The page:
Connect with us

Uncategorized

IMPORTATION OF COVID-ORGANICS (CVO) FROM MADAGASCAR DISTASTEFUL – Pharmaceutical Society of Nigeria

Published

on

he Pharmaceutical Society of Nigeria (PSN) has reacted to the news that the Federal Government of Nigeria is about to import a herbal concoction called COVID Organics (CVO) from Madagascar describing it as distasteful.

A statement by the Society’s President,
Sam Ohuabunwa said that while it would not mind Nigerian government importing any new drug that is proven to cure COVID-19 or indeed any other disease for which the country have neither the capacity, nor the technology to produce locally, the members are totally appalled that Nigeria is about to spend scarce foreign exchange to import ‘COAL INTO NEWCASTLE’.

“Even if we are not going to pay for this, it is thoroughly disgraceful that a country that should be the leader of Africa, with the largest GDP will allow itself to be dragged this low. Nigeria has about 174 Universities (43 Federal, 52 State and 79 private), 20 Faculties of Pharmacy and about 69 Federal-Funded Research Institutes (including National Institute for Pharmaceutical Research & Development and the Na-tional Institute for Medical Research) while Madagascar has only 6 Universities, 1 Faculty of Pharmacy and 9 Research Centers”

O

Maxi Sam Ohuabunwa


According to Ohuabunwa, “Nigeria has some of the best scientists (Pharmaceutical, Medical, Biochemical, Biological etc.) in the world who have done so much work on natural and herbal medicines. Nigeria has developed a pharmacopeia of natural and herbal products and has one of the richest flora and fauna – potent sources of phytomedicines. Since the outbreak of the COVID-19, a number of them have raised their voices that they have herbal and natural products that can be used to treat or manage COVID-19. Some have patents. Many herbal companies and producers have announced specifically that they have herbal formulations that can do what this ‘invention’ from Madagascar can do”.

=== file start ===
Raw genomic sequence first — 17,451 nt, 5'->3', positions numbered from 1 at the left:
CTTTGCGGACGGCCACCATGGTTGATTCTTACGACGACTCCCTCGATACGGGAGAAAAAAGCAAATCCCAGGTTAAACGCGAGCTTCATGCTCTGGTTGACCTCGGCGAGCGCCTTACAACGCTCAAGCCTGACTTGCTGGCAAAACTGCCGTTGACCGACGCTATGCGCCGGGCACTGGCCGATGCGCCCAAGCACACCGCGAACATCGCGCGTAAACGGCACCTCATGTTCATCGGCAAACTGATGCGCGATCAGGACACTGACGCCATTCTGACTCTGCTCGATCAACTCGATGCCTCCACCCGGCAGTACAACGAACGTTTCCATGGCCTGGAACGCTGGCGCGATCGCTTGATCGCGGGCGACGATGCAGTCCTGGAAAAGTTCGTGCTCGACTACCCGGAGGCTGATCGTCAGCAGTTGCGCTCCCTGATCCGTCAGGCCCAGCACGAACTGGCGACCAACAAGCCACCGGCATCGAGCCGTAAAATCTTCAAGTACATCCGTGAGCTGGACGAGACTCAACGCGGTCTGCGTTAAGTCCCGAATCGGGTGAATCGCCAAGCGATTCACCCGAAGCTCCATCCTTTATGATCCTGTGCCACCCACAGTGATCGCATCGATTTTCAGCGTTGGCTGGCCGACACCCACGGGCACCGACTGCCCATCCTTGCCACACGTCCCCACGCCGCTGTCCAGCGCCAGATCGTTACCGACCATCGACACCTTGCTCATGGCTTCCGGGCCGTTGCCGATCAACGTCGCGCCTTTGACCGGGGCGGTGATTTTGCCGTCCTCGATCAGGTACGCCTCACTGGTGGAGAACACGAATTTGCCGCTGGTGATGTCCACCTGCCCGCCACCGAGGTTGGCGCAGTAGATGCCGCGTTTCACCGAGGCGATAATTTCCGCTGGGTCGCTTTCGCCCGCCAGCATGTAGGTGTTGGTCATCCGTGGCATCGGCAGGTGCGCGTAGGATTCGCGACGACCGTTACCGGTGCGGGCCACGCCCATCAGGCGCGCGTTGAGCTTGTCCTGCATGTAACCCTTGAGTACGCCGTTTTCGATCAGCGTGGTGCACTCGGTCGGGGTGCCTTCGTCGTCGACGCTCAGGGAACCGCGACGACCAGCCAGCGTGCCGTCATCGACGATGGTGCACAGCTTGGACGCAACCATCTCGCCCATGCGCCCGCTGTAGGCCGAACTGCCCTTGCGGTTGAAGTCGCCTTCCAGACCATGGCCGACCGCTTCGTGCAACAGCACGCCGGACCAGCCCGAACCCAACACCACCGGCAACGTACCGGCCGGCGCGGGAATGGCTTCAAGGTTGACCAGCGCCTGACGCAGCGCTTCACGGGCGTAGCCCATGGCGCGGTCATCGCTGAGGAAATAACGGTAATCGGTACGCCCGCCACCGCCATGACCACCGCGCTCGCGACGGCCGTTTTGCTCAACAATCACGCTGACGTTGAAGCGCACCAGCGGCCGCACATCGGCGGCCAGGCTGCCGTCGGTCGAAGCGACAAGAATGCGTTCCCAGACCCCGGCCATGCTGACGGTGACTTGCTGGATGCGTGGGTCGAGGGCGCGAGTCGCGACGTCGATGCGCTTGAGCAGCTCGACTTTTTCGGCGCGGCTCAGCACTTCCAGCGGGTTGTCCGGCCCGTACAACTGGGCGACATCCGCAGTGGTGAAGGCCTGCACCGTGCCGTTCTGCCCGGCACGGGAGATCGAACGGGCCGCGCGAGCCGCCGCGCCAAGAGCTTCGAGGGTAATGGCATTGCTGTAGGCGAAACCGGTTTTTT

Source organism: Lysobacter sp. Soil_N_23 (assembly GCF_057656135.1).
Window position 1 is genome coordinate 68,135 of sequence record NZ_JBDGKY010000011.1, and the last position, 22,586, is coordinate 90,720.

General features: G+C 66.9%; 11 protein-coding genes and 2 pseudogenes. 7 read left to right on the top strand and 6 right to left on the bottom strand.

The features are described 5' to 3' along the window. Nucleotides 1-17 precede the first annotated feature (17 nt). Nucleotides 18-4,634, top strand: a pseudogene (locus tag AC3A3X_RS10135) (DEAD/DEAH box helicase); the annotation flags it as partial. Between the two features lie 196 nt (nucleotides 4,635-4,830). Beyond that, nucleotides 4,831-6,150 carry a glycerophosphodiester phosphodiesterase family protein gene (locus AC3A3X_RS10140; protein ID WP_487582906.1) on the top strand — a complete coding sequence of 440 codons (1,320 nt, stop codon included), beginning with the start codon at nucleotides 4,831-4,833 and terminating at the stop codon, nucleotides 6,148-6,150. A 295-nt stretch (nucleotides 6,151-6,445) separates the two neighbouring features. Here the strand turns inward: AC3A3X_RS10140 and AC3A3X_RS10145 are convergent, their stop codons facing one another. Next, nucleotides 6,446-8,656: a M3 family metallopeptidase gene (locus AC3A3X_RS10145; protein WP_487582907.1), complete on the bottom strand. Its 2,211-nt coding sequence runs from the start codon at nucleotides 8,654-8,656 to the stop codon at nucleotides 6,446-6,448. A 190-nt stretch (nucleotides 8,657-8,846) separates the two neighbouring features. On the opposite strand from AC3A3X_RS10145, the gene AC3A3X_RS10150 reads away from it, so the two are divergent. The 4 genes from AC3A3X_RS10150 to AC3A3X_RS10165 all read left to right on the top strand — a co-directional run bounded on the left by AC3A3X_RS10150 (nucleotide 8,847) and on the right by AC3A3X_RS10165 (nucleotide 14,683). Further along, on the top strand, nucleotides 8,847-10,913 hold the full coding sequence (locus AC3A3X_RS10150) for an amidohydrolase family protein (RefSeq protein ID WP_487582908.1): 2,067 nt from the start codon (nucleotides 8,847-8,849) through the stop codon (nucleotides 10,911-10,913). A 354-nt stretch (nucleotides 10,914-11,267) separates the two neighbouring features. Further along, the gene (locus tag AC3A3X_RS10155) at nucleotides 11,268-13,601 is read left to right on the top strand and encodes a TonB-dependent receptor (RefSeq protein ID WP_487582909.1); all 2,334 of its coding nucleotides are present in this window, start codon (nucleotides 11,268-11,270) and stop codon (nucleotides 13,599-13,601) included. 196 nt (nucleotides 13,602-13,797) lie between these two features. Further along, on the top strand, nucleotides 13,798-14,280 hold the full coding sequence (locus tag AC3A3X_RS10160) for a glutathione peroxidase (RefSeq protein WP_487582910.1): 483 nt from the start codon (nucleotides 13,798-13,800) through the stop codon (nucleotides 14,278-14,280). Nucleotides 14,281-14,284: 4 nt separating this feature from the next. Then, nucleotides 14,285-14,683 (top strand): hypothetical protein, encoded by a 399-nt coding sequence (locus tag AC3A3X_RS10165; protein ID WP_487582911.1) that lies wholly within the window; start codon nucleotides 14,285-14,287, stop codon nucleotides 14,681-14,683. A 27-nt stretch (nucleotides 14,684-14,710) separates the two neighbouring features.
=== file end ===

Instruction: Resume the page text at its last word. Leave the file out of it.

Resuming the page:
“We have raised our voices severally that the Federal Government should review these claims and help put them through clinical evaluation as most of these producers cannot afford to conduct clinical trials. We have recommended that a portion of the nearly 25 Billion Naira donated/allocated for the COVID-19 pandemic should be dedicated for local research and development. But our Government has remained essentially silent only waiting to participate in WHO sponsored or mandated trials. We have been told that Nigeria is partici-pating in the WHO solidarity trial, but nothing on trying our own inventions and formulations”.

“Now we want to import COVID Organics. from Madagascar to try? Why are we like this? If the world can sup-ply us synthetic and chemically-sophisticated medicines which we apparently lack the technology to pro-duce, why must we wait for the World to supply us herbal formulations which we can easily make and which we have similar products”.

The statement urged the Government to save Nigerian Pharmaceutical Scientists and other scientists from the shame of having the country import and try herbal remedies which God has given the nation in abundance and some of which have been used for ages. It charged the government to try our local formulations before trying COVID Organics or any other imported remedy.

“Every well-meaning nation has been in a race to find cures, remedies and other medical supplies used for COVID-19, while we seem to wait for other nations to solve our problems. There is much talk but little action. This dependency mentality needs to change and now is the time. We must seize this opportunity to look inwards, build confidence on our abilities, competences and re-orientate our national economic philosophy from import dependency to export driven. And Nigeria can beat India and China in the production and export of herbal products if anyone is willing to lead us down this part” he concluded

Continue Reading

Uncategorized

NPA vows to upgrade country’s maritime hub status

Published

on

Rotimi Amaechi, Minister of Transportation